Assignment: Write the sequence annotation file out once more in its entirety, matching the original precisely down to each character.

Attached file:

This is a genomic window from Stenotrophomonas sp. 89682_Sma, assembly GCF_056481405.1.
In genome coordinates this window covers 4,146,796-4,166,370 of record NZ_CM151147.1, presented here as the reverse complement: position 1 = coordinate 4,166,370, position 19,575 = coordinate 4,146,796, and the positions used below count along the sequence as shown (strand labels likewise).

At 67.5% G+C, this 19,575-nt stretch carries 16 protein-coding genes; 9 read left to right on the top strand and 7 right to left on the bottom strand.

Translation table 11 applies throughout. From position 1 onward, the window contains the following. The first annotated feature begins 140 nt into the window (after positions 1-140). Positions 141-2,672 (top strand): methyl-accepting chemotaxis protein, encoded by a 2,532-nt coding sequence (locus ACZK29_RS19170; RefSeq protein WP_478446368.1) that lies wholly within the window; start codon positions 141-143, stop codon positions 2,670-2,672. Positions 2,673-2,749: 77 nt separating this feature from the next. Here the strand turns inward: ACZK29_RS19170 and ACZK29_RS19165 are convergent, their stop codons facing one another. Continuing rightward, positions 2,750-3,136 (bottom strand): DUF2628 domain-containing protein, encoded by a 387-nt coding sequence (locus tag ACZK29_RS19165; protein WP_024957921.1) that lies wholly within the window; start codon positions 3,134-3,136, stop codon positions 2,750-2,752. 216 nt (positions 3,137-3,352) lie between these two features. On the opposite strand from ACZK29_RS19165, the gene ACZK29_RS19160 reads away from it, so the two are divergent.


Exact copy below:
This is a genomic window from Stenotrophomonas sp. 89682_Sma, assembly GCF_056481405.1.
In genome coordinates this window covers 4,146,796-4,166,370 of record NZ_CM151147.1, presented here as the reverse complement: position 1 = coordinate 4,166,370, position 19,575 = coordinate 4,146,796, and the positions used below count along the sequence as shown (strand labels likewise).

At 67.5% G+C, this 19,575-nt stretch carries 16 protein-coding genes; 9 read left to right on the top strand and 7 right to left on the bottom strand.

Translation table 11 applies throughout. From position 1 onward, the window contains the following. The first annotated feature begins 140 nt into the window (after positions 1-140). Positions 141-2,672 (top strand): methyl-accepting chemotaxis protein, encoded by a 2,532-nt coding sequence (locus ACZK29_RS19170; RefSeq protein WP_478446368.1) that lies wholly within the window; start codon positions 141-143, stop codon positions 2,670-2,672. Positions 2,673-2,749: 77 nt separating this feature from the next. Here the strand turns inward: ACZK29_RS19170 and ACZK29_RS19165 are convergent, their stop codons facing one another. Continuing rightward, positions 2,750-3,136 (bottom strand): DUF2628 domain-containing protein, encoded by a 387-nt coding sequence (locus tag ACZK29_RS19165; protein WP_024957921.1) that lies wholly within the window; start codon positions 3,134-3,136, stop codon positions 2,750-2,752. 216 nt (positions 3,137-3,352) lie between these two features. On the opposite strand from ACZK29_RS19165, the gene ACZK29_RS19160 reads away from it, so the two are divergent.